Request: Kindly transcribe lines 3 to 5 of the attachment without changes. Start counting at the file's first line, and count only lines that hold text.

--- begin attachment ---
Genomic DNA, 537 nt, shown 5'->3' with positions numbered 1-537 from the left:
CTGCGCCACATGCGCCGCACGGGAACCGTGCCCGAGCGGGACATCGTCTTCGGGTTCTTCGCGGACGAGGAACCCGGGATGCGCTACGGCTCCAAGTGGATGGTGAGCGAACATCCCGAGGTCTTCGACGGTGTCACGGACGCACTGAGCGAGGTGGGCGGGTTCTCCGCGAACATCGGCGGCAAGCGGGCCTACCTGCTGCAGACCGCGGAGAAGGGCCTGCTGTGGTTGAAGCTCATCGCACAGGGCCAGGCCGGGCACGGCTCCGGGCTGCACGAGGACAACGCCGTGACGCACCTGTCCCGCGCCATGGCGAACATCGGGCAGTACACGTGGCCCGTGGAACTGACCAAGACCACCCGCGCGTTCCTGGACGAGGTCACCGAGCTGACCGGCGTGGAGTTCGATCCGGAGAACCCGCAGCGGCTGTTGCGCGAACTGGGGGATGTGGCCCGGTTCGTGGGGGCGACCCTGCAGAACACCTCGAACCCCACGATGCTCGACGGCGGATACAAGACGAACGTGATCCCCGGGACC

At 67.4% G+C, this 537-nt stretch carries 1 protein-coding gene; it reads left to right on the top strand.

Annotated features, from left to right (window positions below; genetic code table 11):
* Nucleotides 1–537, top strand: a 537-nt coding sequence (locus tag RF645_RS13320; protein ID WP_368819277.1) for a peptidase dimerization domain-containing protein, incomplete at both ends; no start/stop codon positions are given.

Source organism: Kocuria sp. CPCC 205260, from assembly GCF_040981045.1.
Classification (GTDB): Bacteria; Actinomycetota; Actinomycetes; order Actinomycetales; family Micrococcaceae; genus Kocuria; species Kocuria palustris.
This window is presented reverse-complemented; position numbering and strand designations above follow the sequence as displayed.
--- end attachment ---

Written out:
At 67.4% G+C, this 537-nt stretch carries 1 protein-coding gene; it reads left to right on the top strand.

Annotated features, from left to right (window positions below; genetic code table 11):
* Nucleotides 1–537, top strand: a 537-nt coding sequence (locus tag RF645_RS13320; protein ID WP_368819277.1) for a peptidase dimerization domain-containing protein, incomplete at both ends; no start/stop codon positions are given.